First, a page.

Root rot commonly happens when the soil has too much water. This extra water decreases the oxygen levels in the soil, leading to root rot and then failure. With fewer roots to take in moisture, plants start displaying symptoms of water stress, such as dropping leaves or wilting. These signs are usually misunderstood for not watering sufficiently, and adding additional water aggravates the issue. To control root rot, it’s important to allow the soil to dry entirely between waterings. Some plants can heal if offered enough time and a chance to dry out, but in extreme circumstances, the damage may be incurable. You can either dispose of the affected parts or propagate healthy parts. For succulents, setting a wet-dry cycle—where the soil is entirely soaked and then let to thoroughly dry out—is the best way to evade root rot.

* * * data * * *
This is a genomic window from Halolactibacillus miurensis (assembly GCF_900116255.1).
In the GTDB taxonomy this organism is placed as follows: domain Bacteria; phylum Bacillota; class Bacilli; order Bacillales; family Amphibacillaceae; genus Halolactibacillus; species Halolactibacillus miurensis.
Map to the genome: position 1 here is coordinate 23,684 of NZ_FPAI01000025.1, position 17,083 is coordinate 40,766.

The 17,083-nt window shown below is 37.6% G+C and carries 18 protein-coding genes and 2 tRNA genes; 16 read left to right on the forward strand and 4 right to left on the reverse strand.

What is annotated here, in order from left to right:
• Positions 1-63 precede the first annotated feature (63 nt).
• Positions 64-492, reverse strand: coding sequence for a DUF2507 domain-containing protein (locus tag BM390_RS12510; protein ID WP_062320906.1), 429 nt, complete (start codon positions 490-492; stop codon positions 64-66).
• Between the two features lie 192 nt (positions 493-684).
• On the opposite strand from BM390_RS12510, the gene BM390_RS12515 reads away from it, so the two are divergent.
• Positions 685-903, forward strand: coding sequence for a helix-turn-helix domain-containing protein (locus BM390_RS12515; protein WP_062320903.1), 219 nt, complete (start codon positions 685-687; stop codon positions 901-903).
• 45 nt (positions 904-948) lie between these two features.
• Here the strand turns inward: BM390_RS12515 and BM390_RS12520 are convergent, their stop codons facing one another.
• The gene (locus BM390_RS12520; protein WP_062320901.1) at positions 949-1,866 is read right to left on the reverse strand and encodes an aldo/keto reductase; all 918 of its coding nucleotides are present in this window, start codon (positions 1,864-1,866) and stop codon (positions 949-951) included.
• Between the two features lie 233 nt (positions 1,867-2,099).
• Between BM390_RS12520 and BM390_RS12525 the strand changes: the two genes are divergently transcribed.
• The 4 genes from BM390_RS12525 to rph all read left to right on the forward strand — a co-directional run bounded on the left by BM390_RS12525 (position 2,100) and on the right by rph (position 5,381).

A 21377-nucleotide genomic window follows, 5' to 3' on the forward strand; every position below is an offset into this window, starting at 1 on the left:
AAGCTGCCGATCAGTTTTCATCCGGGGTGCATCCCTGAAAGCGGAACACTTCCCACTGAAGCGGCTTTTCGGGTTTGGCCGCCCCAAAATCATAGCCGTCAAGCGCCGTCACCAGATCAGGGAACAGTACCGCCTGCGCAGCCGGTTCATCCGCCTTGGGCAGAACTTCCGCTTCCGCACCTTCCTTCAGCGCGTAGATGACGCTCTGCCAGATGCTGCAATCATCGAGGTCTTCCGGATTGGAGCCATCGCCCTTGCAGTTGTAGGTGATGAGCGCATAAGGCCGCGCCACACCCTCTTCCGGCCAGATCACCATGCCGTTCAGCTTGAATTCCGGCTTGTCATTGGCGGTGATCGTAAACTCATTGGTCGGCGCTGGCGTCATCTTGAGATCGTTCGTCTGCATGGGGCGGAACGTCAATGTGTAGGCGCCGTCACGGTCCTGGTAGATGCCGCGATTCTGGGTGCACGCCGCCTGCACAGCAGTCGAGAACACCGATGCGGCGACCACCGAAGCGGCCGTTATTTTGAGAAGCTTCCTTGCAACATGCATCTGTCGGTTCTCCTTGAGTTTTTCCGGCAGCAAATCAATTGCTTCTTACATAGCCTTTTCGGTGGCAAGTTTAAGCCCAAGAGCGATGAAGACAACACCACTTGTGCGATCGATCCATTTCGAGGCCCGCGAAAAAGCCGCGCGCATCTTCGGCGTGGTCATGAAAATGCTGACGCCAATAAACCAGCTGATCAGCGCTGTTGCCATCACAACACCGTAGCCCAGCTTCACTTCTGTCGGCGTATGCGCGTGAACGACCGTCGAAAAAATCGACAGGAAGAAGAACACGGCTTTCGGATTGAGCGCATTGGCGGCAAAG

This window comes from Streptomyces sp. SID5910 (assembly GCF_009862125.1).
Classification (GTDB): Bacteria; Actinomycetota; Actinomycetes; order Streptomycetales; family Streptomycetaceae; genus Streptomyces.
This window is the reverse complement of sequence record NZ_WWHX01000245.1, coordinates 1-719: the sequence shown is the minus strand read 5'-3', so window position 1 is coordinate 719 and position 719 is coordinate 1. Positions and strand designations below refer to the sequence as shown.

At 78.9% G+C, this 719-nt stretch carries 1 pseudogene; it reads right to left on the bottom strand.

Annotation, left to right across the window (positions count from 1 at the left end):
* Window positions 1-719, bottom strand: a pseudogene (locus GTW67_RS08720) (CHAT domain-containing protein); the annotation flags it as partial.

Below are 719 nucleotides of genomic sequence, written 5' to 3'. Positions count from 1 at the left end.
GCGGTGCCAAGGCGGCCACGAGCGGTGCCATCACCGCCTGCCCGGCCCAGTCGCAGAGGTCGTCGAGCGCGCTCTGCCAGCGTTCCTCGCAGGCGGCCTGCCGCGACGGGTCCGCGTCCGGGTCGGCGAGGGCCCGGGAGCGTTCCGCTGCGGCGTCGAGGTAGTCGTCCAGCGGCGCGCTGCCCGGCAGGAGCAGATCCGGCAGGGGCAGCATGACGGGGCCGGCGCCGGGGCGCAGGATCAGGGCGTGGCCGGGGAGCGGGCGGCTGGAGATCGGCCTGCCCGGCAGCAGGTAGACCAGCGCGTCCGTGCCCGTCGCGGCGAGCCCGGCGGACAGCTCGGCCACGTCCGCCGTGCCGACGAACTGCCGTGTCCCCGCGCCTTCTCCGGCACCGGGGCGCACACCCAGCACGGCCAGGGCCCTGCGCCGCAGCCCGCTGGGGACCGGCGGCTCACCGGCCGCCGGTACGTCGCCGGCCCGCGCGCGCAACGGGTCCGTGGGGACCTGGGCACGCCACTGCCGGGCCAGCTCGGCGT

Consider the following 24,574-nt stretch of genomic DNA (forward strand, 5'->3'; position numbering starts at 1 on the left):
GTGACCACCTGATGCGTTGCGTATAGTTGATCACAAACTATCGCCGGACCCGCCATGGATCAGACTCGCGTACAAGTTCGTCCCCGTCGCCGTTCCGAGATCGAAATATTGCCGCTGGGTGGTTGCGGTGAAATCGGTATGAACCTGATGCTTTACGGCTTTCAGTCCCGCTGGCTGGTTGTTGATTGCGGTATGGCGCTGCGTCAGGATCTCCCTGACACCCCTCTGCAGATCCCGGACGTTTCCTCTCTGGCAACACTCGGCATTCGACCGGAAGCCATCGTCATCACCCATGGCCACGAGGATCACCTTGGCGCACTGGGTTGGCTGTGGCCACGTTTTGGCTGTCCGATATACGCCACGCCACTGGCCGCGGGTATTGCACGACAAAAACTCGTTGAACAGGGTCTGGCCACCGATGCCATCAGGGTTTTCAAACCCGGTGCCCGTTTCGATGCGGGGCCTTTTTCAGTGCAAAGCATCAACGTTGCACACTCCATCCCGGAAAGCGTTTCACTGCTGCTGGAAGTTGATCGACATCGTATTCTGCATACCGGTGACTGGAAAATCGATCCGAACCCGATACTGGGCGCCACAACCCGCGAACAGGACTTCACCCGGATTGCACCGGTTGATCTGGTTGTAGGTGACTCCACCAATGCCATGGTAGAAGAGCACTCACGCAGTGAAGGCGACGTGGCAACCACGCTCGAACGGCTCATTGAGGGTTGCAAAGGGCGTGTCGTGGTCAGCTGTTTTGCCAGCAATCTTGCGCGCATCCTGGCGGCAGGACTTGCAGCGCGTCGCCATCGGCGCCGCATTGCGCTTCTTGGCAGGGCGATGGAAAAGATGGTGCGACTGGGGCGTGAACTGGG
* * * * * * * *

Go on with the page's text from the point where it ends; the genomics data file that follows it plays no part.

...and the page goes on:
Wilting and yellow leaves

If you see that the succulent leaves are turning yellow, wilting, and shriveling, and your sail appears to be bone-dry, which indicates it has been a while since you last watered the plant, it is possible that the plant is underwatered.

Shriveled-up leaves

Yes, overwatering and underwatering both are responsible for shriveled leaves. and 90% of the time it’s underwatering. if the top portion of the leaf appears shriveled it’s likely in need of moisture in its soil. but reviving underwatered shriveled plants is easier than overwatered plants as they are accustomed to water-less circumstances.